This section is from the book "The Lady's Assistant: Family Physician", by P. Davey and B. Law.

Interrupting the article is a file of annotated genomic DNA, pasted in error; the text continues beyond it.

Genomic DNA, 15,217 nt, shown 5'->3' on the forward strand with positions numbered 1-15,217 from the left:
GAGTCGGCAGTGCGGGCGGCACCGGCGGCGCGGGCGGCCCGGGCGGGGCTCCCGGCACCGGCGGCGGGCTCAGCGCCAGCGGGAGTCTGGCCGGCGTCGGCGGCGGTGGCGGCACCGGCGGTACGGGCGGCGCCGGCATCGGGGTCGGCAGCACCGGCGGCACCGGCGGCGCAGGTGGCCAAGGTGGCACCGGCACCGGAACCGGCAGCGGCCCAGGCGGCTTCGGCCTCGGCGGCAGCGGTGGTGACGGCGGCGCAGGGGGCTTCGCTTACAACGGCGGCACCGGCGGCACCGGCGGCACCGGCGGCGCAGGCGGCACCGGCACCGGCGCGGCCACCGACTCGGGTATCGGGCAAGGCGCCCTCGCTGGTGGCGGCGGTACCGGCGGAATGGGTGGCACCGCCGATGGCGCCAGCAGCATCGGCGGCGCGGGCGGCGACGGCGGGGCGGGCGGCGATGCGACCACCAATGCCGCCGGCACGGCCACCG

To cure these you must bring together the divided lips, and keep them in that pos-ture; then dress them with dry lint, or some mild balsam spread on lint, to keep the wound from the air. All flight wounds may be cured with the traumatic balsam, or Frier's balsam, applied with lint alone, without any trouble, and without suppuration: sometimes a wound requires digestion, and then laudable matter is to be procured by keeping the wound from the external air, for then the heat of the part will change the extravasated chyle and serous juices into a white pus, which will deterge and separate the dead lacerated ends of the vessels and fibres, that they may afterwards unite with each other; and therefore laudable matter is so far from injuring a wound, that it serves both to incarn and consolidate it; though some, from an erroneous opinion of its being offensive, are so scru-pulously exact in wiping it off, that they retard the healing of the wound almost as fast as it is advanced by nature. In all dangerous wounds, a surgeon must be called in immediately, otherwise the patient may lose his life by unnecessary delays; the wound may be cicatrized with dry lint, or with lint dipt in Frier's balsam. See Ulcers.